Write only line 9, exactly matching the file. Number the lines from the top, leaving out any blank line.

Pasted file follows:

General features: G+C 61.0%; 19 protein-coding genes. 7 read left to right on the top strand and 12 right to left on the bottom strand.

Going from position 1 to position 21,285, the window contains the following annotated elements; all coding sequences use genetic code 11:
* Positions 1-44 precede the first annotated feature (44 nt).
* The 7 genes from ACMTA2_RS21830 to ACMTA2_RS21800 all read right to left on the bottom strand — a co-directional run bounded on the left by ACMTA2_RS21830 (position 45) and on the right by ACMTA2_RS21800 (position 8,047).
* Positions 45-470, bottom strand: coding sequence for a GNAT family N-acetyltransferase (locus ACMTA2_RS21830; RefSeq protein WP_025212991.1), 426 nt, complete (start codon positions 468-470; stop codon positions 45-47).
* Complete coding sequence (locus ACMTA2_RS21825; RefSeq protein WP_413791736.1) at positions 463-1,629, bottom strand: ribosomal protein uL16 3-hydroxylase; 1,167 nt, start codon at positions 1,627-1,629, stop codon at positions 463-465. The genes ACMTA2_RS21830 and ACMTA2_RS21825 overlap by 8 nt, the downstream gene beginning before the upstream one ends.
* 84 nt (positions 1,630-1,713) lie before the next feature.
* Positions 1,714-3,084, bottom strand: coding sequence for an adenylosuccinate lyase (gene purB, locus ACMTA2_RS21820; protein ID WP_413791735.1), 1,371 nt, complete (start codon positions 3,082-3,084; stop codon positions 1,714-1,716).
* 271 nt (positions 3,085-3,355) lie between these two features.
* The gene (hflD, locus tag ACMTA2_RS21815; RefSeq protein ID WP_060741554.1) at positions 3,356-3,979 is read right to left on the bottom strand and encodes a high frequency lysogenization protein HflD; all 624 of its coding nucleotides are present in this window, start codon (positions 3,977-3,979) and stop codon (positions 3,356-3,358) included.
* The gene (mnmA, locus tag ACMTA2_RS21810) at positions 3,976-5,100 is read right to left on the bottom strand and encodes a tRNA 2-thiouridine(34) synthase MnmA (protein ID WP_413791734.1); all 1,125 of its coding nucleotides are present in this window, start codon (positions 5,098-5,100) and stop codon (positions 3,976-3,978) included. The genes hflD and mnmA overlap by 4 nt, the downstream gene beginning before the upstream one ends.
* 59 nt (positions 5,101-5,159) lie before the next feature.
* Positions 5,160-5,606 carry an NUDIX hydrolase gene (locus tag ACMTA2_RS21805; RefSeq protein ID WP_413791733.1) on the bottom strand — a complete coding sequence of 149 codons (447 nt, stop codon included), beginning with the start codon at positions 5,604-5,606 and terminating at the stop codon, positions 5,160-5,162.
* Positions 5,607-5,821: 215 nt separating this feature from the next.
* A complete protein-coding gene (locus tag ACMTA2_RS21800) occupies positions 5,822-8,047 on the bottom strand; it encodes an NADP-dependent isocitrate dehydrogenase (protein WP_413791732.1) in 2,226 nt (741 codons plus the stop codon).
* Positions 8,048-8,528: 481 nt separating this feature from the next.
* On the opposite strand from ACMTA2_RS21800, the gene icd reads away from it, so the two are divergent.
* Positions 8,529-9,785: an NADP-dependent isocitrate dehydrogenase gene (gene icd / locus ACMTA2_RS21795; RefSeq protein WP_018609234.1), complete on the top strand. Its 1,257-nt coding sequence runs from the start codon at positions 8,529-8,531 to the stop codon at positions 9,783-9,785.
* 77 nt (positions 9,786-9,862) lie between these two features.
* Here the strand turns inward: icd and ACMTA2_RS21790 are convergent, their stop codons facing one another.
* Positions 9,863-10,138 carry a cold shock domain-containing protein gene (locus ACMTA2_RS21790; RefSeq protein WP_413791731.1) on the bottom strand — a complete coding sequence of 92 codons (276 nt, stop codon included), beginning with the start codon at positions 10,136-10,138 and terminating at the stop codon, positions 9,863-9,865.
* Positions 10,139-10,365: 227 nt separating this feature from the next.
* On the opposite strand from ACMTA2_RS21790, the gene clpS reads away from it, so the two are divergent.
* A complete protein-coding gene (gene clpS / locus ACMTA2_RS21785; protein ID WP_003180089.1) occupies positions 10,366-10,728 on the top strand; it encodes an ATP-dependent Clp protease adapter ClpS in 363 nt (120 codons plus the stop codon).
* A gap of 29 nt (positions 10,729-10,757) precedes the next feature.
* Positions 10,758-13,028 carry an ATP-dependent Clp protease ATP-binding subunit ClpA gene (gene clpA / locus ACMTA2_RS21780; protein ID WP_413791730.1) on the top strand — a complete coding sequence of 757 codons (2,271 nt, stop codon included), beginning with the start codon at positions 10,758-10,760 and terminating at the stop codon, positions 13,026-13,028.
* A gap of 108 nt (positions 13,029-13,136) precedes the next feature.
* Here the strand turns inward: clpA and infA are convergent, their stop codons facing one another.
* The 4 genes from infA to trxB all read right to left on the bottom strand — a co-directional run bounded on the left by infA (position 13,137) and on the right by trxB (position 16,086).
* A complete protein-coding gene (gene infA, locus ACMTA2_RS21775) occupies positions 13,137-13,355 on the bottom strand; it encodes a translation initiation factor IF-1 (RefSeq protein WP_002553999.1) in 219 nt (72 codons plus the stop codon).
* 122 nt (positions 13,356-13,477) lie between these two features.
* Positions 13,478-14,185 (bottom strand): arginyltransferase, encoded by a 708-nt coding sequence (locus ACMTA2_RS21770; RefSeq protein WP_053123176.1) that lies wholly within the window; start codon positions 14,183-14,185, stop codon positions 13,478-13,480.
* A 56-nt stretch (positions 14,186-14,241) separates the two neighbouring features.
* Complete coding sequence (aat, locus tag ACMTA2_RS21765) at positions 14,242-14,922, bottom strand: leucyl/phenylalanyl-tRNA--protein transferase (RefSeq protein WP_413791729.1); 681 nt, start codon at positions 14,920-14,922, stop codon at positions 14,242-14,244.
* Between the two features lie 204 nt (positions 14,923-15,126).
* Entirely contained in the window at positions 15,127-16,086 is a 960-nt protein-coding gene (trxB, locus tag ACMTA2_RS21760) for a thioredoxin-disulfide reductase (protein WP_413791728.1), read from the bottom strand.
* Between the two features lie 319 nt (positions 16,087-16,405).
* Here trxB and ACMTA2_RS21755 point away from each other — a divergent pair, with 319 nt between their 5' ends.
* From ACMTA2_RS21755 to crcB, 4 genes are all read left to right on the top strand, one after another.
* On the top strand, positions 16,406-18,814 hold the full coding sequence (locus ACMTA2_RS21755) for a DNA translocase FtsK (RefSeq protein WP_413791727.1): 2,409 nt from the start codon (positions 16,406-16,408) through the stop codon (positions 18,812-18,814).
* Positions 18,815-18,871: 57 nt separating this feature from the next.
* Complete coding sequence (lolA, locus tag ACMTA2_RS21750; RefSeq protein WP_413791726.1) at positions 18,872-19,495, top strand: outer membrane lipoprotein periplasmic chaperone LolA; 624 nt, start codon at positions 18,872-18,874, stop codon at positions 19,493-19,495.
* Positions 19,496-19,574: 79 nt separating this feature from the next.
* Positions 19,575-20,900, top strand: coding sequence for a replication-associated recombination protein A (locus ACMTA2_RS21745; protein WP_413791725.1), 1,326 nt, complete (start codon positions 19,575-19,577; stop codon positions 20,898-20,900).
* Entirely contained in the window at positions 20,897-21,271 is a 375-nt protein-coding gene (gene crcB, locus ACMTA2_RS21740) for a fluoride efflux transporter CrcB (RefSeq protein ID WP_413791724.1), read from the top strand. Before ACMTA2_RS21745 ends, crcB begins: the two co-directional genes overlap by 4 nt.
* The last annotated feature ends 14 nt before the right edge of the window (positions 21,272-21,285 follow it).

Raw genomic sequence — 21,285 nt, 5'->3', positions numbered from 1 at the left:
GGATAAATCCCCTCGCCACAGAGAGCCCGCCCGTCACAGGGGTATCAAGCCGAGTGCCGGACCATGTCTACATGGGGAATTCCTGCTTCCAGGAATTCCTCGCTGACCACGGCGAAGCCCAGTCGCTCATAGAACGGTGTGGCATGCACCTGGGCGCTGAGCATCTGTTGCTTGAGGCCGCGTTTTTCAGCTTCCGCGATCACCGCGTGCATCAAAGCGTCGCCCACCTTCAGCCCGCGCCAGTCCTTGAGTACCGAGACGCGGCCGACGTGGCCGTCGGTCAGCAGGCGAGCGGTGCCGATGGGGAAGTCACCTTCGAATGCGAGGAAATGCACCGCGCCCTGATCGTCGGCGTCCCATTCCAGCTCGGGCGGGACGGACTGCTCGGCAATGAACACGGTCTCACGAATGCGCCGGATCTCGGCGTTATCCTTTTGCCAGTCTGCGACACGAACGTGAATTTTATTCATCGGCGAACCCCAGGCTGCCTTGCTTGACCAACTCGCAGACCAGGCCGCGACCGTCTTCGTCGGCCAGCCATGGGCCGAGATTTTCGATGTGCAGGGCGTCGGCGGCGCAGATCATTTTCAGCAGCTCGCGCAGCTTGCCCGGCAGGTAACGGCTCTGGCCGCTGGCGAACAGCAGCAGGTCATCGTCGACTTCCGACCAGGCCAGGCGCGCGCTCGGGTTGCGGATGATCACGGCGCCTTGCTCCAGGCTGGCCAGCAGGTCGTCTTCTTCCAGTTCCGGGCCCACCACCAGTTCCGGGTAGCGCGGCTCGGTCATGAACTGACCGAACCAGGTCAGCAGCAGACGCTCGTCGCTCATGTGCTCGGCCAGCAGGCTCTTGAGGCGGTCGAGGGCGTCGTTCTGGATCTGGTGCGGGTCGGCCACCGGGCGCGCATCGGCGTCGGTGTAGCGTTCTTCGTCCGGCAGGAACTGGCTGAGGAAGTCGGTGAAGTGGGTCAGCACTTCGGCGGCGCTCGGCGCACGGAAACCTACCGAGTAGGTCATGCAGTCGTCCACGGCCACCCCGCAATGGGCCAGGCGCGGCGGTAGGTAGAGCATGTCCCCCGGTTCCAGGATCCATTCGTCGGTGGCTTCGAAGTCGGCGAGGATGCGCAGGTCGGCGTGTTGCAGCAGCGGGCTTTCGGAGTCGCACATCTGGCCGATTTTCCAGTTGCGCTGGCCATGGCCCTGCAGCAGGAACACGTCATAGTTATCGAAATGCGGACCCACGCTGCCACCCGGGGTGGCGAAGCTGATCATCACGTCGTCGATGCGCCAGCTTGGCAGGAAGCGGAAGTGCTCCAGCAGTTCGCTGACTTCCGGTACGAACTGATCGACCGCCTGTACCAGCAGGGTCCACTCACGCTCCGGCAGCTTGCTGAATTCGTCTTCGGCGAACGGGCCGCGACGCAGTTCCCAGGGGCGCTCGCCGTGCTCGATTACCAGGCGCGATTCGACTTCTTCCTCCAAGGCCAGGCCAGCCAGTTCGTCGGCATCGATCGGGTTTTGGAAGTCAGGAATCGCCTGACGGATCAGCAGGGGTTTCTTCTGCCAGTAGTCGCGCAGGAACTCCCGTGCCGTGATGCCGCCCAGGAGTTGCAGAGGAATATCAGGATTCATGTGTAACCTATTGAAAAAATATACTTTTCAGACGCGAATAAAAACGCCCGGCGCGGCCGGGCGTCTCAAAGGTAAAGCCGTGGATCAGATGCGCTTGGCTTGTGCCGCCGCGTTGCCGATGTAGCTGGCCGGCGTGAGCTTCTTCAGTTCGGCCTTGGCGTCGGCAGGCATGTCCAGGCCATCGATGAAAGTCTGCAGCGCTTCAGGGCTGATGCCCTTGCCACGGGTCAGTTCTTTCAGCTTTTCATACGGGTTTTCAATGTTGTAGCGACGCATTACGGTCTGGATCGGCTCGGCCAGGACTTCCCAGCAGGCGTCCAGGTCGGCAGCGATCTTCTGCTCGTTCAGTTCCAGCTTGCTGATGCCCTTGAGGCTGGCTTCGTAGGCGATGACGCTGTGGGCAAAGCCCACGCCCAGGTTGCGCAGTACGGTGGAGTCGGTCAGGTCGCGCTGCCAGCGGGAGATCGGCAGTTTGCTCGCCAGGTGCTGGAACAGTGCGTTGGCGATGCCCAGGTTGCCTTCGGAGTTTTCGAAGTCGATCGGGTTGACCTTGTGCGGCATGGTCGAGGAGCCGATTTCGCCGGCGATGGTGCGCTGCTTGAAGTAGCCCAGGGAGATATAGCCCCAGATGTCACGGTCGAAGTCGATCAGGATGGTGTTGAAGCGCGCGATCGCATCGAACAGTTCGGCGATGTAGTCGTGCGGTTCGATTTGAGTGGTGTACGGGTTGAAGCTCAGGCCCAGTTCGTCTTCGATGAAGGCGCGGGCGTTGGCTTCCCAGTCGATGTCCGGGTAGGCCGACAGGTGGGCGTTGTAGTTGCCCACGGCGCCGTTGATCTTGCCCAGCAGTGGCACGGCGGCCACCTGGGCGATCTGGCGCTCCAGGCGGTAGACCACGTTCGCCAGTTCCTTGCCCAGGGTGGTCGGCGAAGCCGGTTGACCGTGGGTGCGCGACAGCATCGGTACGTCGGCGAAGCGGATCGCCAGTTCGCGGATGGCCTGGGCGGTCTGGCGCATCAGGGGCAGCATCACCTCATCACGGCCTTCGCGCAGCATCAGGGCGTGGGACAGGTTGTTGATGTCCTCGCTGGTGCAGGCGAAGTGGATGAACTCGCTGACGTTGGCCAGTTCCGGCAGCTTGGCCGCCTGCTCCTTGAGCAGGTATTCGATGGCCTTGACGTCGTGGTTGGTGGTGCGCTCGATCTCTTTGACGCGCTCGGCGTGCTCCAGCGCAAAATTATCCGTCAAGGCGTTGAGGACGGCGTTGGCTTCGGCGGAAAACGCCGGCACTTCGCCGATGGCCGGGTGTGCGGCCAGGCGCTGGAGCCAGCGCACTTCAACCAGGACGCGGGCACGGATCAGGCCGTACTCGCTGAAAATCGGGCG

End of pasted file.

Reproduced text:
* 271 nt (positions 3,085-3,355) lie between these two features.